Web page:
Thaw delves into the issues at the core of a resilient family: kinship, poverty, violence, death, abuse, and grief. The poems follow the speaker, as both mother and daughter, as she travels through harsh and beautiful landscapes in Canada, Sweden, and the United States. Moving through these places, she examines how her surroundings affect her inner landscape; the natural world becomes both a place of refuge and a threat. As these themes unfold, the histories and cold truths of her family and country intertwine and impinge on her, even as she tries to outrun them.
Unflinching and raw, Chelsea Dingman’s poems meander between childhood and adulthood, the experiences of being a mother and a child paralleling one another. Her investigation becomes one of body, self, woman, mother, daughter, sister, and citizen, and of what those roles mean in the contexts of family and country.
Thaw is Chelsea Dingman’s inaugural poetry collection. In these, the author talks about violence, abuse, death, loss and grief; about family and childhood, being a daughter and about growing up and becoming an adult and a mother; about the hauntingly beautiful landscapes she travels through and lives in (against…?), across Canada and Scandinavia; and about country, citizenship and kinship. Her language is raw but streamlined, highly descriptive and evocative, drawing us into the poem and placing us exactly at its centre.
Not knowing what we are going to find inside, the first poem in the book immediately takes our breath away, beginning with the first sentence and carrying it on to the very last. And, I dare say, it sets the tone for the collection, while illustrating the strength of Dingman’s voice, and its absolutely clarity.
What we grieve is
not how death can be
dispelled in a photo, or a dream
on our hip we carry
like a child. But a man’s eyes,
blackened by the butt of a rifle.
Stars fading in the crosshairs
of the sun. A phantom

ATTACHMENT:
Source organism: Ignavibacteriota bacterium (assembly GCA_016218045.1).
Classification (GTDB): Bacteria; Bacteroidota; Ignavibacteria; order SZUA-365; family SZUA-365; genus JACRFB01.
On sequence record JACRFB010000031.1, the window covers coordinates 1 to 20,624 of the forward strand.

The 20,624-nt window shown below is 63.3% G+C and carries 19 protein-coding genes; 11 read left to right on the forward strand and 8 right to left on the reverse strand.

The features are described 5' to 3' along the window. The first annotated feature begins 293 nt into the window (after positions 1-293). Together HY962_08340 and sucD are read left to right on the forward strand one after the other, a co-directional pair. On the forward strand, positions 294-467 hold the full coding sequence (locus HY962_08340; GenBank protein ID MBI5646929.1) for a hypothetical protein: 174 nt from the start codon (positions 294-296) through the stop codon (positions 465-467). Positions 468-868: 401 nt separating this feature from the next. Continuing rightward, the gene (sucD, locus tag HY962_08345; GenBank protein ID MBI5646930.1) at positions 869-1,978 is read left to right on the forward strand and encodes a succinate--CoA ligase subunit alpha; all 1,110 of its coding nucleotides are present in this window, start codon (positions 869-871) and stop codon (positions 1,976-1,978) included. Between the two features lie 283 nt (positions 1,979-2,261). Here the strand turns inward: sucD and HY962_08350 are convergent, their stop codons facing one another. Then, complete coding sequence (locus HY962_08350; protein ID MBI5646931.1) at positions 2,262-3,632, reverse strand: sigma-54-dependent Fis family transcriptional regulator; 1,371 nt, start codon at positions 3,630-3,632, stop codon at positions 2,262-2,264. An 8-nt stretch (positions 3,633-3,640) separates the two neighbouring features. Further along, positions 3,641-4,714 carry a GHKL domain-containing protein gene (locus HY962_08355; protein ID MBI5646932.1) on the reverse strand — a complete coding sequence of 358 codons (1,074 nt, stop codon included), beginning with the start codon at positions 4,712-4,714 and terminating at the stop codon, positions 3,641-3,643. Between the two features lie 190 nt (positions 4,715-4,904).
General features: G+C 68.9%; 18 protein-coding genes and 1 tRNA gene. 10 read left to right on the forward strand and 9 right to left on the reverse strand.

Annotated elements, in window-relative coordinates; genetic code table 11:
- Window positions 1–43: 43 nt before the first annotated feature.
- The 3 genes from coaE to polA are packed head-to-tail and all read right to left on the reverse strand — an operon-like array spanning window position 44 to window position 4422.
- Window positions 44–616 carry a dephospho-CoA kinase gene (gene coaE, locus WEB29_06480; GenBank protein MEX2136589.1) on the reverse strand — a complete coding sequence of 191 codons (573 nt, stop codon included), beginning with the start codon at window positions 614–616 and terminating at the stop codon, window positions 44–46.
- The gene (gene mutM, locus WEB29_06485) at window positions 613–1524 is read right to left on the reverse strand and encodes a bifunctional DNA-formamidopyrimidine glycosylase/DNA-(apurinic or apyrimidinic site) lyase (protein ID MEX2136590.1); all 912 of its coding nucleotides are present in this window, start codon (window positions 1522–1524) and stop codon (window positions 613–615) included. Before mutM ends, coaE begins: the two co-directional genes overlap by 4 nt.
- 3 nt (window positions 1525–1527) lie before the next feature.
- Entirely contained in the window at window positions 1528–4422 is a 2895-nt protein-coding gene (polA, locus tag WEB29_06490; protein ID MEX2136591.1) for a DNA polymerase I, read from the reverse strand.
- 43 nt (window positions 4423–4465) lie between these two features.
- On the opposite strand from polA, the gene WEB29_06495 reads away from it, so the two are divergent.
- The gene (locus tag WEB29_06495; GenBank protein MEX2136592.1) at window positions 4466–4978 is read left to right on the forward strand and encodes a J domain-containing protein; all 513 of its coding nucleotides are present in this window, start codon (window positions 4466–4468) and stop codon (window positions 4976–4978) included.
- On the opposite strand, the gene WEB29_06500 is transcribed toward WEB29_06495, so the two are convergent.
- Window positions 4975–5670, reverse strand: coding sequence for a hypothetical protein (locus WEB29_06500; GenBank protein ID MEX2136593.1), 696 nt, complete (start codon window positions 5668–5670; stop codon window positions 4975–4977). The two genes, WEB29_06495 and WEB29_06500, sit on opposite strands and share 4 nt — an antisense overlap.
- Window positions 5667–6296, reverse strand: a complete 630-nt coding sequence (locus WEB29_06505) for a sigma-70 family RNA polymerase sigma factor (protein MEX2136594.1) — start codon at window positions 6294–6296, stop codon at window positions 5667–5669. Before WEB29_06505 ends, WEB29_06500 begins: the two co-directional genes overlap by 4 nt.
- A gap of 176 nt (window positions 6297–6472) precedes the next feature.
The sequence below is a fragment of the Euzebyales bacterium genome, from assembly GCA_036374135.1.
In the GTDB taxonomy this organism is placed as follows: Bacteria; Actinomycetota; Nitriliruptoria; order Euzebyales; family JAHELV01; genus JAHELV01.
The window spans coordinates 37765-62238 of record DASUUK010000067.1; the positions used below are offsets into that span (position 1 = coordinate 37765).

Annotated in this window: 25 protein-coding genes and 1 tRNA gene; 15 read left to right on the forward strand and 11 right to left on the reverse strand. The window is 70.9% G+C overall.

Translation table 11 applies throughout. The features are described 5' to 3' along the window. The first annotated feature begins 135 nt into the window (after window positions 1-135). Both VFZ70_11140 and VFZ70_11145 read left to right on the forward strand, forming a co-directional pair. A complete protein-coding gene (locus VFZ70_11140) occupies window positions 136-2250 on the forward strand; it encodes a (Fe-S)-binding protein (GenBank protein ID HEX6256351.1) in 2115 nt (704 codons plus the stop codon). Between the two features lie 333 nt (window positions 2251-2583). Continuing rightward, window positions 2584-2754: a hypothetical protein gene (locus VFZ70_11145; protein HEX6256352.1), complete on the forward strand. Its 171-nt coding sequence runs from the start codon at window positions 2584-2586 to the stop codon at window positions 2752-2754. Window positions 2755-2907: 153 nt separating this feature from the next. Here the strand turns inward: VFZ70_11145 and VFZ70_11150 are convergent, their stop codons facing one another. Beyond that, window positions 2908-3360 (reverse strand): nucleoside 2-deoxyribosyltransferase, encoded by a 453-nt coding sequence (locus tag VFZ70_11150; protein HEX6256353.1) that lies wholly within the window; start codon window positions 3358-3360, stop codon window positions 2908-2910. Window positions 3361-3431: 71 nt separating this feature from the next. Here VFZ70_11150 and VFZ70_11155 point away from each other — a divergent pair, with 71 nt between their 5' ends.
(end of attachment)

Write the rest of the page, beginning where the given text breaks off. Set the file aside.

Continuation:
trigger, his finger
hooked through its heart.
At a glance, the blood
could belong to a deer, breath
escaping in the chill fall
air, just smoke.
Like the camera, our eyes fail
to see what falls outside
the frame—twisted limbs
like a bird’s wings
broken on the ground. How a bullet
can enter so quietly as to leave
a skull almost intact. How,
a body glitters
like the cherry
in someone else’s fingers.
I particularly like the way Dingman approaches her themes. Her voice may appear at first soft, and at times seemingly infused with an inner anger and deep sorrow, permeated as these poems are with the author’s own brand of imagery, until you linger a bit more over the lines themselves, or the very meanings hiding in them. It is then you realise the strength in these poems’ voice, and its amazing clarity.
This book is a journey through a life, and it shows: a life that has been lived the best it could, a life that has seemingly been a quest for meaning and closure, and which has had its ups and downs, its tragedies and its joys, its sorrows and its own measure of happiness.
Semantically, these poems are exquisite. I’ve read a few poetry books this year, but none like Chelsea Dingman’s. Her poetry is extremely accomplished and evocative, and the metaphors will reverberate inside you for a long time after you read it. I was so haunted (in a good way, it’s good – no, it’s excellent when poetry ‘haunts’ you!) by its language that I decided to sit the review out and reread the book at a later date. Which I now have. And I feel exactly the same way about it. It’s the highest praise I can possibly give: if you read one poetry book this year, please please make it Dingman’s Thaw. You won’t regret it, I promise you.
Rating: ♥♥♥♥♥ ♥
Shelves: Poetry, Favourite Books